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People increasingly are seeing the value of gardens and want to attract pollinators or grow their own food, such as fresh greens.

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Spring is in the air, bringing excitement to aspiring gardeners as they sift through seed catalogues and plan their outdoor oases. Real estate developers in the Greater Toronto Area have been busy as well, working closely with their landscape designers and gardeners to create spaces for eco-conscious buyers who want the experience of growing their own food and herbs.

Jordan Morassutti, co-founder and partner of North Drive, takes his buyers’ green passions seriously. Their desire for larger outdoor spaces to live and garden predates COVID-19. Morassutti engaged award-winning landscape architect Janet Rosenberg for his latest project, 10 Prince Arthur, in Toronto’s Yorkville-Annex neighbourhood. Slated to open in 2023, 10 Prince Arthur is a luxury boutique condominium and townhome development reminiscent of Paris or Rome with its stone façade and 10-foot-deep terraces on all seven floors.

“We are seeing buyers really interested in horticulture and gardening, especially native planting, wildflowers and pollinators,” Rosenberg says. “We know there is a direct link between food, health, body and mind. Gardening allows people to benefit from the cultural, economic, physical and dietary incentives of growing locally.”

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At 10 Prince Arthur, Rosenberg says the large terraces give purchasers flexible and ample space to customize, adding container gardening and outdoor living spaces according to their lifestyle needs. Plantings include native and drought-tolerant plants.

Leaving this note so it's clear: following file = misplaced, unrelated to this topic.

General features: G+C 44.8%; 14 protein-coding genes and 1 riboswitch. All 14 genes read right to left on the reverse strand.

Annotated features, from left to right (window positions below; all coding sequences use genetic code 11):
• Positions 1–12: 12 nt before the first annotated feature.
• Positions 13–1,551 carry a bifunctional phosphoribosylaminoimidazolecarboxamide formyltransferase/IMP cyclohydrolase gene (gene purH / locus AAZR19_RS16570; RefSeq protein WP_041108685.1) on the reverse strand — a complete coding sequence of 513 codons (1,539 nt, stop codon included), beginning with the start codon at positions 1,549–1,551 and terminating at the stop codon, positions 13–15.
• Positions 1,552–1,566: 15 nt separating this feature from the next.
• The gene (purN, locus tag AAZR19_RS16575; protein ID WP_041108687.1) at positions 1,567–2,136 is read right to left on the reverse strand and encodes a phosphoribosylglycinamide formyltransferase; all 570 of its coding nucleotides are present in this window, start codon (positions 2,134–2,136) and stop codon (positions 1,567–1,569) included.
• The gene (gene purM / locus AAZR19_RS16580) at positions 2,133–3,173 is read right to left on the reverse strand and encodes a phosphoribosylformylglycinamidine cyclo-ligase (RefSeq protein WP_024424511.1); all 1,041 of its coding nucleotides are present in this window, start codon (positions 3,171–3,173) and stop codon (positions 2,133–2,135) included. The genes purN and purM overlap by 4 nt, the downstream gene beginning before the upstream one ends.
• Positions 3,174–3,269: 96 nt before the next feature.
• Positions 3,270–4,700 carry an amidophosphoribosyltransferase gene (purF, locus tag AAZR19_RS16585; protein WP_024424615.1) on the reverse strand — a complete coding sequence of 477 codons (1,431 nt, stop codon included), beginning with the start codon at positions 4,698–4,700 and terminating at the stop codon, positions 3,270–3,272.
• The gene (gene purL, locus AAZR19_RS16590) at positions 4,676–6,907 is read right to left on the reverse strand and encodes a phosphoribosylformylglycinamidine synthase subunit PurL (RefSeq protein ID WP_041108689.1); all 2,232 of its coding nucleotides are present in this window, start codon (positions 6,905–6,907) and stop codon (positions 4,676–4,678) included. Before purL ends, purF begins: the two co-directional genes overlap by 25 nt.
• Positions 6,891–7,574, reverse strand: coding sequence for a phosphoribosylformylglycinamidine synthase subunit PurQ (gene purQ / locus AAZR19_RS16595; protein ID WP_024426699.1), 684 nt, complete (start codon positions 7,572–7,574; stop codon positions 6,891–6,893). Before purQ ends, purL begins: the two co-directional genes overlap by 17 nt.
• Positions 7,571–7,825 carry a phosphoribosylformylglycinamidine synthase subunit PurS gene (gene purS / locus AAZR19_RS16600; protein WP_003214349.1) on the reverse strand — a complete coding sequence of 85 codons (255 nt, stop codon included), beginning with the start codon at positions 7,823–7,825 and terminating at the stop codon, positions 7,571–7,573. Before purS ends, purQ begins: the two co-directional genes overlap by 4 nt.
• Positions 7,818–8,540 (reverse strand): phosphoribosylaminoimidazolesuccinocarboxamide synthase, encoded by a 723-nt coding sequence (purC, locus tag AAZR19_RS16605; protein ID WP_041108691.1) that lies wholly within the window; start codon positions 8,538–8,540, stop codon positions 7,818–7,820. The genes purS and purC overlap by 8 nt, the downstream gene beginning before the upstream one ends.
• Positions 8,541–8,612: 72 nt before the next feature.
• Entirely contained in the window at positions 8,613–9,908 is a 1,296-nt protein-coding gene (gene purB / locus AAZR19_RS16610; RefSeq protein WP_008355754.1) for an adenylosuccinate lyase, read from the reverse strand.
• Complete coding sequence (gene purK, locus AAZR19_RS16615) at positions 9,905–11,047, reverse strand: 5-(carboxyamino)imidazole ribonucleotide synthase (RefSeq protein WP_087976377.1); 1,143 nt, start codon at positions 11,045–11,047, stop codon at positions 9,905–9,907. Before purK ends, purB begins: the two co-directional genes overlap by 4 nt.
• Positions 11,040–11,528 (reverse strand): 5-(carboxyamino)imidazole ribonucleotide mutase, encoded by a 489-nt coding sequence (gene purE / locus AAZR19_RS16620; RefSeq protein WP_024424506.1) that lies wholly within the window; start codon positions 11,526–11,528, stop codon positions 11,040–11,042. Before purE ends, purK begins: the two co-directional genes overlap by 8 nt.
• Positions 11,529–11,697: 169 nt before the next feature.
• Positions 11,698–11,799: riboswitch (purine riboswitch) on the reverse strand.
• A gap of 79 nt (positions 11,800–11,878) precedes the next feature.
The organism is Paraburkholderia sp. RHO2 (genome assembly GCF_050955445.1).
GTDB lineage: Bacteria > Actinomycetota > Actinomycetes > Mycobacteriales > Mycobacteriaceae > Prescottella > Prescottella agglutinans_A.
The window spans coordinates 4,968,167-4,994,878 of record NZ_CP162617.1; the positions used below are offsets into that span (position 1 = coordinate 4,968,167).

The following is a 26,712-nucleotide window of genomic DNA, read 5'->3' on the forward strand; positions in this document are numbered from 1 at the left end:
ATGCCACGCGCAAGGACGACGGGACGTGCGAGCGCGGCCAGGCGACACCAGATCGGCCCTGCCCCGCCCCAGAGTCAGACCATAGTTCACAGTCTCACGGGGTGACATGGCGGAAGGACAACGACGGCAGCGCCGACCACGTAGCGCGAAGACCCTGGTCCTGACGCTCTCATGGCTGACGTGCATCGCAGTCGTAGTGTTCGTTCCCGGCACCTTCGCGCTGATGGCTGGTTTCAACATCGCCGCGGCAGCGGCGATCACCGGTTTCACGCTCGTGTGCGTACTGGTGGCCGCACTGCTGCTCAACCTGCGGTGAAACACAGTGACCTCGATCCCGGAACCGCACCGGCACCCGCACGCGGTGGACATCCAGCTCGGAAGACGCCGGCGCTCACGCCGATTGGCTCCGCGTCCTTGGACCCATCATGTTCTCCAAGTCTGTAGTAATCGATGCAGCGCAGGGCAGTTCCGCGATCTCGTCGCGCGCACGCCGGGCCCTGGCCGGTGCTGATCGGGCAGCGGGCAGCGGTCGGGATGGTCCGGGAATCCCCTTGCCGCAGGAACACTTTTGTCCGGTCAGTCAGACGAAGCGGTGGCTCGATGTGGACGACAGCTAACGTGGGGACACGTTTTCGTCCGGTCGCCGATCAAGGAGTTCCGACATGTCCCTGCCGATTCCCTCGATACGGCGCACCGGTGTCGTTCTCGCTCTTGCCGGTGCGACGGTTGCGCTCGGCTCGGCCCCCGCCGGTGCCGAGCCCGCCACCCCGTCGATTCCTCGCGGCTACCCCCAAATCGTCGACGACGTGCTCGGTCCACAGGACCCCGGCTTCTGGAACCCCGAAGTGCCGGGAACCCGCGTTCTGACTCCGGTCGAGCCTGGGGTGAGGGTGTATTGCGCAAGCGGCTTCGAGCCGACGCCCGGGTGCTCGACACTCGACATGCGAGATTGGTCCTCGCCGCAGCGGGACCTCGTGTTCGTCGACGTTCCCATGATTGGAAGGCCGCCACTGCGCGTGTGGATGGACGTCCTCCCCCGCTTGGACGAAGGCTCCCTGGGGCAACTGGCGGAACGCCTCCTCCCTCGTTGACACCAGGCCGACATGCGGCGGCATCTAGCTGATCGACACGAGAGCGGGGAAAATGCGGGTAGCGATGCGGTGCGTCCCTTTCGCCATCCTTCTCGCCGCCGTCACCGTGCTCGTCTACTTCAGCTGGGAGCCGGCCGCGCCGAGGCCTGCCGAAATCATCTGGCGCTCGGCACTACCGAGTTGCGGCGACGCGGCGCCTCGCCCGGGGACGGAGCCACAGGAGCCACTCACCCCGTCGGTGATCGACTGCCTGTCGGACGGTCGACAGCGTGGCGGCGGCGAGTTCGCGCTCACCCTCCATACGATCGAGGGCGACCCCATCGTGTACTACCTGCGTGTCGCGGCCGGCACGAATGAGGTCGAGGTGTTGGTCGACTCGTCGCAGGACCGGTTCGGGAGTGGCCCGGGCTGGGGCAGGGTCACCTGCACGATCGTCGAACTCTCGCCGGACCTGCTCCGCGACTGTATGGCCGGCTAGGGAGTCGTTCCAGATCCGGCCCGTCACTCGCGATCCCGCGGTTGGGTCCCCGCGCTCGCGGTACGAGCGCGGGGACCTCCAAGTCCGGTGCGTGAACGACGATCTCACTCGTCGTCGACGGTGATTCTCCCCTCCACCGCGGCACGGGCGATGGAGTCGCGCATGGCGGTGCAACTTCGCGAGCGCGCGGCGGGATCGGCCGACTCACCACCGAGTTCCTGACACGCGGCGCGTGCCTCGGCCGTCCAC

“We like to ensure the garden has structure, texture and seasonality, and ultimately can survive in terrace conditions, which can include full sun, full shade, wind and winter,” Rosenberg says.

She recommends incorporating wildflowers that play a key role in pollination and provide carbohydrates for insects and pests, reducing their need to feed on adjacent crops.

Mark Cullen, expert gardener and author of 24 books, says this is the most exciting time in the history of Canada to be a gardener. Cullen says gardening is no longer confined to fields and backyards.

“Balconies and terraces are being reimagined with window boxes, clay pots, barrels and old boots containing tomatoes, peppers and a variety of herbs that are productive in small spaces,” he says.

From his farm about an hour north of Toronto, Cullen says there has been an explosion of interest in gardening. “Gardening has advanced 10 years in the last year alone,” Cullen says.

“Millennials are telling us that we need to respect nature. We need to get closer to nature to really understand her and be of most benefit to her,” he says. “The easiest and most logical way to do that is to garden.”